• Significant losses of unique Australian animal and plant species are expected to occur … disrupting ecosystem function and causing the loss of ecosystem services.
  • The risks to infrastructure include the failure of urban drainage and sewerage systems, more blackouts, transport disruption, and greater building damage. …
  • Heatwaves, storms and floods are likely to have a direct impact on the health of Australians, such as causing an increase in heat-related deaths.
    Biological processes such as infectious diseases [such as dengue fever] and physical processes such as air pollution may affect health indirectly …
  • Moderate warming [and higher levels of carbon dioxide] in the absence of rainfall declines can be beneficial to some agricultural crops …
    However, these positive effects can be [more than] offset by changes in
  • Production from cropping and livestock is projected to decline over much of southern Australia, as is the quality of … crops.

(p 44, emphasis added)


CONTENTS


Overview

Fire

Water

Coastlines

Ecosystems

Infrastructure

Food

Health

August 7, 2012

Conversations

ABC Local Radio

Oliver Sacks (1933–2015):
[Hans Asperger (1906–1980) wrote of a sort of “autistic intelligence” that was] scarcely touched by tradition and culture — unconventional, unorthodox, strangely “pure” and original, akin to the intelligence of true creativity.
(An Anthropologist on Mars, 1995, Vintage, 1996, p 253)

CONTENTS


Strangers in a Strange Land

Doubts Must Remain

August 1, 2012

Science

Commonwealth Science and Industrial Research Organisation


Observations


There is a great deal of evidence that the Earth’s climate has warmed over the last century.
  • Warming is apparent in a range of climate indicators including increasing temperatures over land and in the oceans, and increases in sea level.
  • Global average temperatures have risen in line with climate model projections for the last 20 years, while global average sea levels are rising near the upper end of the climate model projections.
  • [The] observed changes to the climate system are consistent with changes expected due to increasing greenhouse gases.
It is very likely that most of the warming over the last 60 years is due to increases in greenhouse gas emissions due to human activity.
(p 1)


Greenhouse Gases

  • Greenhouse gases (GHGs) influence the Earth’s climate because they interact with flows of heat energy in the atmosphere.
    The main GHGs influenced directly by human activities are carbon dioxide (CO2), methane, nitrous oxide, ozone, and synthetic gases. …
  • The amount of warming produced by a given rise in GHG concentrations depends on ‘feedback’ processes in the climate system …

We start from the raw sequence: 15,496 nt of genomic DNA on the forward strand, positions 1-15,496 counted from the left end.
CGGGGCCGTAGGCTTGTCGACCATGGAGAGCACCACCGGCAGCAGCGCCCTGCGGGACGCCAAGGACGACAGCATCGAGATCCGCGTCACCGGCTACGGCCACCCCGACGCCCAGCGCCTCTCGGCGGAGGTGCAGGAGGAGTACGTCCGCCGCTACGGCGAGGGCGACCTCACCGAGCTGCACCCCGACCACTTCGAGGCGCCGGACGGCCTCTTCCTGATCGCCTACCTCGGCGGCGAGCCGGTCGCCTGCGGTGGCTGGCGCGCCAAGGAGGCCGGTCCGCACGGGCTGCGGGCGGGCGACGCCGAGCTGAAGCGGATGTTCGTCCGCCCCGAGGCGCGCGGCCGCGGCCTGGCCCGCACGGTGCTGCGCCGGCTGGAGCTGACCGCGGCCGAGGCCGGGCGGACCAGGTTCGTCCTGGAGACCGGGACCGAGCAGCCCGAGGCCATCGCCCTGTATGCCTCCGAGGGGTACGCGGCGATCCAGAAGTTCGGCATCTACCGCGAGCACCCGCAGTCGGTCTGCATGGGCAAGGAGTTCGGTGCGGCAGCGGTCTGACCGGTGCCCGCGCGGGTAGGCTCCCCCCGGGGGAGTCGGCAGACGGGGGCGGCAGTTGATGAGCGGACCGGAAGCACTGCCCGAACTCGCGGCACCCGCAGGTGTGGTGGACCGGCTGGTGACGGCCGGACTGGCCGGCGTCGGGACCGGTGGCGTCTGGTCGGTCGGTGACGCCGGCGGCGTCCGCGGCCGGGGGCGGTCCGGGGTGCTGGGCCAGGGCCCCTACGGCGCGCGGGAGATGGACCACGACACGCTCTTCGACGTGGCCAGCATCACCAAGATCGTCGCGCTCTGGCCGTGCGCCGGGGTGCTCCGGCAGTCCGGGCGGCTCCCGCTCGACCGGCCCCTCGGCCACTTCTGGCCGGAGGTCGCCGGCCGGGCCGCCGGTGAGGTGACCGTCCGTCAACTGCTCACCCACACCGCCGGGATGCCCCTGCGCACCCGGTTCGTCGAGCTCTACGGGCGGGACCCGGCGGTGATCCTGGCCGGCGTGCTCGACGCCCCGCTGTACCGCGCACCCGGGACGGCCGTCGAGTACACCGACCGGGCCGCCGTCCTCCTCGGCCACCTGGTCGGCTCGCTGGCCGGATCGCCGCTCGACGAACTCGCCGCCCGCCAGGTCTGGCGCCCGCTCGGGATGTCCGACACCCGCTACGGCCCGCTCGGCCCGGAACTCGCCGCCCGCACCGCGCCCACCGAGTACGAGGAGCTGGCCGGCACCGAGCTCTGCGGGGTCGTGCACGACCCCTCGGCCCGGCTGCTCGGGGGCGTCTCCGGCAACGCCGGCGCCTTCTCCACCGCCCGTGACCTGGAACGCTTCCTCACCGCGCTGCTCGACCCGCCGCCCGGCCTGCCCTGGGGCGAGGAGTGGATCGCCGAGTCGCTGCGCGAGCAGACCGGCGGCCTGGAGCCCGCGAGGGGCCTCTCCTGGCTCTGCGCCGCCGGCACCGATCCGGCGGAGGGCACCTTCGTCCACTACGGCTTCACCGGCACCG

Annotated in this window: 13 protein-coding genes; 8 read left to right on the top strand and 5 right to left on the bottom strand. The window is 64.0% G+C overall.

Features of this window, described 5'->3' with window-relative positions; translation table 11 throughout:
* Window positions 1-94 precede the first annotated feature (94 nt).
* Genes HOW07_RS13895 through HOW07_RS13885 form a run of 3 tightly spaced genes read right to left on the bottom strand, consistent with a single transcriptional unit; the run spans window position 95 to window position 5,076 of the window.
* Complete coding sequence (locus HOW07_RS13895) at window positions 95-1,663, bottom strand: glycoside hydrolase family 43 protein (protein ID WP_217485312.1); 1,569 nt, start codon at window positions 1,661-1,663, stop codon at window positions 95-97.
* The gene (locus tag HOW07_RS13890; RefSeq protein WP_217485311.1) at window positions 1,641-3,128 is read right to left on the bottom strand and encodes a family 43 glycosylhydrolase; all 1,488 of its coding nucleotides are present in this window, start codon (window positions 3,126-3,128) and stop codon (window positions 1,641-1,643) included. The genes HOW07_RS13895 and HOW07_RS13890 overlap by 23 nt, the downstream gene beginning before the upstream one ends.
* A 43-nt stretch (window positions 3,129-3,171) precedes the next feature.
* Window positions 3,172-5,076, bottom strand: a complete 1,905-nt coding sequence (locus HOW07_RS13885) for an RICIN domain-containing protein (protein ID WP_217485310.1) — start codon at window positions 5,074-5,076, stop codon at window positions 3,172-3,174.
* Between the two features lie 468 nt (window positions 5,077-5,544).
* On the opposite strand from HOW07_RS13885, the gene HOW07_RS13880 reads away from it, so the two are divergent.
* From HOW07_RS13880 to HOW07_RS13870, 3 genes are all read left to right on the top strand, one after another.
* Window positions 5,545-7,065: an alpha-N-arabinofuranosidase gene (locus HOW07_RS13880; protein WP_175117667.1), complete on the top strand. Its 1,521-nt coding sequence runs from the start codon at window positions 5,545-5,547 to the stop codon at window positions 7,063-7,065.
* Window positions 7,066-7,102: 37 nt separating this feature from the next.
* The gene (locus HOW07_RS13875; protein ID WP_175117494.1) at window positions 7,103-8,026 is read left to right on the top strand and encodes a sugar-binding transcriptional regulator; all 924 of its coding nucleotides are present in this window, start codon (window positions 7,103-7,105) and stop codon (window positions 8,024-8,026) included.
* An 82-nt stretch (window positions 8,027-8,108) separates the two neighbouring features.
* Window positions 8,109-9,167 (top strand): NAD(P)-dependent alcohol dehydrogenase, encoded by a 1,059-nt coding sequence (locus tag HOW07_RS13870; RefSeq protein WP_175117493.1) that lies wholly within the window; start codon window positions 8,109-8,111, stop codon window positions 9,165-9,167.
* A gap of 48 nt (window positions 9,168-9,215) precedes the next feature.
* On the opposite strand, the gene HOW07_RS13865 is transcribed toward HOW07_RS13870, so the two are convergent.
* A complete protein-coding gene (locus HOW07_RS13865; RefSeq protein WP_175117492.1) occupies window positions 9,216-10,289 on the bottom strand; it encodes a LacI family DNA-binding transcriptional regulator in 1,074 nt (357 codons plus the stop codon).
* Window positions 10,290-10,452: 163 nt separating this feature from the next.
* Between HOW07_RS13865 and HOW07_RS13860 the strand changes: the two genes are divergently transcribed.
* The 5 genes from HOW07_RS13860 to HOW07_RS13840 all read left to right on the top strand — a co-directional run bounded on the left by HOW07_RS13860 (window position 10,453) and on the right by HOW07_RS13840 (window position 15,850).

The net effect of all climate feedbacks is to amplify the warming …
  • The atmospheric level of CO2 (the most important GHG influenced by human activities) rose from about 280 ppm in 1800 to 386 ppm in 2009, and is currently increasing at nearly 2 ppm per year.
  • CO2 levels are rising mainly because of the burning of fossil fuels and deforestation.
    Over half of this CO2 input to the atmosphere is offset by natural CO2 ‘sinks’ in the land and oceans …
  • To have a 50:50 chance of keeping human-induced average global warming below 2ºC, it will be necessary to stop almost all CO2 emissions before cumulative emissions reach one trillion tonnes of carbon.
    The world has already emitted more than half of this quota since the industrial revolution, and (at current growth rates for CO2 emissions) the rest will be emitted by the middle of this century.
  • Climate change is a risk management issue — the longer we take to act and the weaker our actions, the greater the risk of dangerous outcomes.

(p 15)


Projections

  • The best estimate of annual average warming by 2030 (above 1990 temperatures) is around 1.0ºC across Australia …
  • Drying is likely in southern areas of Australia, especially in winter, and in southern and eastern areas in spring, due to a contraction in the rainfall belt towards the higher latitudes of the southern hemisphere. …
  • Intense rainfall events in most locations will become more extreme, driven by a warmer, wetter atmosphere.
    The combination of drying and increased evaporation means soil moisture is likely to decline over much of southern Australia.
    An increase in fire-weather risk is likely with warmer and drier conditions.

(p 35)


CONTENTS


Observations


Greenhouse Gases


Projections